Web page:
Saturday, March 25, 2017



I just made this salad today. I didn't have golden raisins, but dark raisins work, too.
A daily staple in ancient Rome for thousands of years, Farro was also consumed throughout the Mediterranean and Middle East. It is still a popular grain and recently making a resurgence in swanky American restaurants.

Farro is in the wheat family and it is believed farro may be the "mother" of all wheat. It contains lots of goodies (high fiber, protein and iron) and has a delicious nutty flavor and chewy consistency. It is excellent in salads, soups, and mixed with vegetable stir-fries or other side dishes.

Here's a recipe my good friend Debby V. gave me, which I love--perfect balance of salty and sweet.

1 1/4 cups Farro
1 cup chopped walnuts, lightly toasted
2 1/2 cups pitted green olives, preferably Castelvetrano; chopped
4 scallions, white and light green parts only, finely chopped
1/3 cup snipped chives
2 Tbsp. golden raisins (I used 4 Tbsp.)
1/2 tsp. crushed red pepper (I used 1/4 tsp. white pepper and 1/2 tsp. ground West Indian Pink Peppercorn--any pepper combo would work well.)
1/4 cup Extra Virgin Olive Oil
3 Tbsp. fresh lemon juice
1 Tbsp. honey
Sea salt to taste (But use cautiously as both the olives and cheese are already salty.)
Shaved Pecorino cheese for serving (I used Parmesan.)

I bought these Castelvetrono Olives online, but you could
probably get them at Trader Joes or other similar stores.
Note, the word, WHOLE. Make sure you buy them pitted!
Preheat the oven to 375. (I skipped this step and lightly roasted the walnuts in a dry frying pan on top of the stove.) If using the oven, place the walnuts on a baking sheet and toast in the oven for about 15 minutes.
In a medium saucepan combine the farro with 4 cups of water (I used 2 cups chicken stock and 2 cups water), and 1/2 tsp. salt. Bring to a boil and simmer, partially covered until the farro is tender, about 20-25 minutes. Drain (Save the liquid for future soup stock.) the farro and spread it on a baking sheet to cool.
In a large bowl, combine the farro, toasted walnuts, scallions, chives, raisins, crushed red pepper, olive oil, lemon juice, honey and season with salt. Toss well. Transfer salad to a platter and garnish with the cheese. I made it the day before and I think it helped meld the flavors.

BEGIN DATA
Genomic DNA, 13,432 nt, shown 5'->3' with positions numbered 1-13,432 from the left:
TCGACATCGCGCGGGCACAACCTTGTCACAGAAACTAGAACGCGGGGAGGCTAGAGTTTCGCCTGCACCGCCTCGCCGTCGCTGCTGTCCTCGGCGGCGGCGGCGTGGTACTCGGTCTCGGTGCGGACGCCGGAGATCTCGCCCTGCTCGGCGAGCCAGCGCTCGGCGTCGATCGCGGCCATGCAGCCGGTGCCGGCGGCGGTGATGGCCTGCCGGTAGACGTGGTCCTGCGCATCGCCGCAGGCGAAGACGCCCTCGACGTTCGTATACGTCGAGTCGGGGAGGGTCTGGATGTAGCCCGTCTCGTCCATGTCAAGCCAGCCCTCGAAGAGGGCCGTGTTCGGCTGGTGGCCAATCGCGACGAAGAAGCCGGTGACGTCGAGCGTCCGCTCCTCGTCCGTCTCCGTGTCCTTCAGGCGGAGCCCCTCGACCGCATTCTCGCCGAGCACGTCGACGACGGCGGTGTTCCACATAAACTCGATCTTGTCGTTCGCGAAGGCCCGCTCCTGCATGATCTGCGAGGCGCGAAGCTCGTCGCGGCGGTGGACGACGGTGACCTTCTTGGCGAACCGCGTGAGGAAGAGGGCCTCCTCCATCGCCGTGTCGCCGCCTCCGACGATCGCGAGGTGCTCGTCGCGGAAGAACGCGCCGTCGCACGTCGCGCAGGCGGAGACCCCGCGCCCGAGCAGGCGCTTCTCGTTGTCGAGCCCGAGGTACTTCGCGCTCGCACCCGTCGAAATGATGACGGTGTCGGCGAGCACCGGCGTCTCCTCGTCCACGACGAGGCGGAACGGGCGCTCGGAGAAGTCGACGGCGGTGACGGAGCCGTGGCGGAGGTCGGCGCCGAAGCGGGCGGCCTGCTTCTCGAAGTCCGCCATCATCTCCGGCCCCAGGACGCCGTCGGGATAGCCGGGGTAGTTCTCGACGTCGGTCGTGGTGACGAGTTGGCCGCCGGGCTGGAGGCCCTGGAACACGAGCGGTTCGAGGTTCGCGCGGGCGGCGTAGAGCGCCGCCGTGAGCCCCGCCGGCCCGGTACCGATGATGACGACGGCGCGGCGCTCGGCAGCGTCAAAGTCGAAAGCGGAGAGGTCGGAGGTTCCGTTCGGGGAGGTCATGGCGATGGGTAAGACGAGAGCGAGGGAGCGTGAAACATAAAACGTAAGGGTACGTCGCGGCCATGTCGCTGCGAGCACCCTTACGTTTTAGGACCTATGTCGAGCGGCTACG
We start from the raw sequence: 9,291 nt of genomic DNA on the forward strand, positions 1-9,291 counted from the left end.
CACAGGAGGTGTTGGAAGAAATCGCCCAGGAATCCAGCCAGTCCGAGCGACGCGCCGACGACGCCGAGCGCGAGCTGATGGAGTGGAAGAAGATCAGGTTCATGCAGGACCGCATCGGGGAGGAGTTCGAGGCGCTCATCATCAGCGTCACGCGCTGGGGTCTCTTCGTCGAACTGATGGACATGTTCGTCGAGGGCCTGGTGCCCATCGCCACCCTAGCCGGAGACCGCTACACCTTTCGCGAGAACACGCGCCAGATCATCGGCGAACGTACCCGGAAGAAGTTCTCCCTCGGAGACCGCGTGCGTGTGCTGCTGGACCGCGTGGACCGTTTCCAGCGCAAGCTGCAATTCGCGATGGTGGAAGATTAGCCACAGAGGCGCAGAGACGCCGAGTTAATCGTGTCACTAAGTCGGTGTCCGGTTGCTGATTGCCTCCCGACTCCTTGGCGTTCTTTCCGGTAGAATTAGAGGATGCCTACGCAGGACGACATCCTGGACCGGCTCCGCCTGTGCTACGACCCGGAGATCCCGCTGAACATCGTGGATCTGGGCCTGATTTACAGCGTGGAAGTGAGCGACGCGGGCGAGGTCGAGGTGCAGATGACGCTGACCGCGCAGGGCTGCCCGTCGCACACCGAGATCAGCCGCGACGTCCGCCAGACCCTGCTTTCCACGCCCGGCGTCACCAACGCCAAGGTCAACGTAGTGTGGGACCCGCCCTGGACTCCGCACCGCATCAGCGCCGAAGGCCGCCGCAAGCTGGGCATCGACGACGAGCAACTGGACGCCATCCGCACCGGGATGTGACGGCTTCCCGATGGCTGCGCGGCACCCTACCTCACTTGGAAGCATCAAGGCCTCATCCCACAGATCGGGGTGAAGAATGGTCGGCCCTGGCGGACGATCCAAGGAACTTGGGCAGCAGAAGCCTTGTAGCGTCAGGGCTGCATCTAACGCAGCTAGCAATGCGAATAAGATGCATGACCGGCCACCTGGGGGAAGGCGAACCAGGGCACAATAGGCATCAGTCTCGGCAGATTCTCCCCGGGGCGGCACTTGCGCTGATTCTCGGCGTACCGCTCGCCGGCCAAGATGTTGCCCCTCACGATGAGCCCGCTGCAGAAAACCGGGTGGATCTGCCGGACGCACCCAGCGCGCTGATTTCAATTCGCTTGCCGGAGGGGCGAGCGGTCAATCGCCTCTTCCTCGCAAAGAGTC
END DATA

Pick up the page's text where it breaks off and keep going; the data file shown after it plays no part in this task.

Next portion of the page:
From Serious Eats:
"Castelvetrano olives are Italy's most ubiquitous snack olive. Bright green, they are often referred to as dolce (sweet), and come from Castelvetrano, Sicily, from the olive variety nocerella del belice. They have a Kermit-green hue, meaty, buttery flesh, and a mild flavor."
To find recipe for Poached Salmon, go to:

In the above recipe I used wild Coho Salmon versus a high-quality farm-raised Scottish salmon pictured below.
Poached Salmon with a creamy lemon sauce on a bed of spinach
and cherry tomatoes were the perfect complement to the Farro Salad.
I dressed the greens with a citrus vinaigrette.


3 Tbsp lemon juice.
1/4 cup chicken broth, fish stock, clam juice, white wine, or water. (I used chicken stock.)
2/3 cup heavy cream (Light cream is OK, too.)
1 Tbsp butter
Salt/ White pepper to taste
Melt butter in a frying pan. Add stock. While stirring, bring to a gentle boil. Add lemon juice. Keep stirring. Reduce heat. Add cream. Stir some more. Season with salt/pepper. The secret to a good sauce is to bring everything together over a moderate, not high heat, and stir continuously. This sauce has endless variations: add rosemary, garlic, chives, dill, or almost any other herb you can think of!

Until next time...Keep on Cooking!





Tuesday, March 14, 2017


Rich, elegant, delicious...all describe this dessert for a very special occasion. This recipe is from Paula Deen, apparently before she began her reduced sugar/low fat diet! To her credit she 'same clean' regards to her diagnosis of Type2 Diabetes. EVERYTHING IN MODERATION...that was even Julia Child's mantra about butter.

So make this simple, wonderful dessert...just don't make it every day! Once you cut into this exquisite bite it is easy to see why they call it "lava" cake. It really does erupt like a volcano!


6 (1 ounce) squares bittersweet chocolate
2 (1 ounce) squares semisweet chocolate
1 1/4 sticks salted butter (10 Tbsp.)
1/2 cup flour
1 1/2 cups confectioners' sugar
3 large eggs
3 egg yolks
1 tsp. vanilla extract
2 Tbsp. orange liqueur

Preheat oven to 425 degrees. Grease 6 (6 ounce) custard cups. Melt the chocolates and butter in the microwave or slowly on top of the stove in a double boiler, which is what I did. Add the flour and sugar to chocolate mixture. Stir in the eggs and yolks until smooth. Stir in the vanilla and orange liqueur. Divide batter evenly among the custard cups. Place in the oven and bake for 14 minutes. The edges should be firm, but the center will be runny. Cool slightly on a rack. Run a knife around the edges to loosen and invert onto dessert plates.

I made this for my husband's birthday last year. He loved it!

It is so chocolatey that a little vanilla ice cream or whipped cream is the perfect complement.

Spring is right around the corner.
Loving our warm and sunny Arizona days and cool nights. Spring flowers are beginning to bloom!
Goodding Verbena
This purple verbena helped herself to our yard.
The Goodding verbena variety grows wild throughout southern Arizona.
Carolina Jasmine...this one we planted!
The Penstemmon also cultivated naturally.
Things grow where they want to grow!

We planted the Gerbera Daisy several years ago and each spring it returns!
This hearty daisy comes in shades from soft pink to brilliant orange, crimson red, and golden yellow.